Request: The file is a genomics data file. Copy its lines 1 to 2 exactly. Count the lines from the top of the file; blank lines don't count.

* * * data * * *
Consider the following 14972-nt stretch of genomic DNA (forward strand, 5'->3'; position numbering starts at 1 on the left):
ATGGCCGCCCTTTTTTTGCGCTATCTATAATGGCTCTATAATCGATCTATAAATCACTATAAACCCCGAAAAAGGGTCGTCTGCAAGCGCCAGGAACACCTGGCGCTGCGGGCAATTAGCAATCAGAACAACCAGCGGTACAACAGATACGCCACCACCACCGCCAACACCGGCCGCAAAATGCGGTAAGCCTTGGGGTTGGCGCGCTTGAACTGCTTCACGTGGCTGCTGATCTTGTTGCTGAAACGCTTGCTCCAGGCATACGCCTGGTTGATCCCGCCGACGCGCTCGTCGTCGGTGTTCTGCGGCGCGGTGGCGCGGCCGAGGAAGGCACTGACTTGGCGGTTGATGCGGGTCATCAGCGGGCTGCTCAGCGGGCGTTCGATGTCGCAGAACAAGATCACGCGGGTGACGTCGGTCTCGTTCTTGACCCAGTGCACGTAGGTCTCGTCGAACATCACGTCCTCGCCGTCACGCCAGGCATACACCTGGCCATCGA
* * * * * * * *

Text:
Consider the following 14972-nt stretch of genomic DNA (forward strand, 5'->3'; position numbering starts at 1 on the left):
ATGGCCGCCCTTTTTTTGCGCTATCTATAATGGCTCTATAATCGATCTATAAATCACTATAAACCCCGAAAAAGGGTCGTCTGCAAGCGCCAGGAACACCTGGCGCTGCGGGCAATTAGCAATCAGAACAACCAGCGGTACAACAGATACGCCACCACCACCGCCAACACCGGCCGCAAAATGCGGTAAGCCTTGGGGTTGGCGCGCTTGAACTGCTTCACGTGGCTGCTGATCTTGTTGCTGAAACGCTTGCTCCAGGCATACGCCTGGTTGATCCCGCCGACGCGCTCGTCGTCGGTGTTCTGCGGCGCGGTGGCGCGGCCGAGGAAGGCACTGACTTGGCGGTTGATGCGGGTCATCAGCGGGCTGCTCAGCGGGCGTTCGATGTCGCAGAACAAGATCACGCGGGTGACGTCGGTCTCGTTCTTGACCCAGTGCACGTAGGTCTCGTCGAACATCACGTCCTCGCCGTCACGCCAGGCATACACCTGGCCATCGA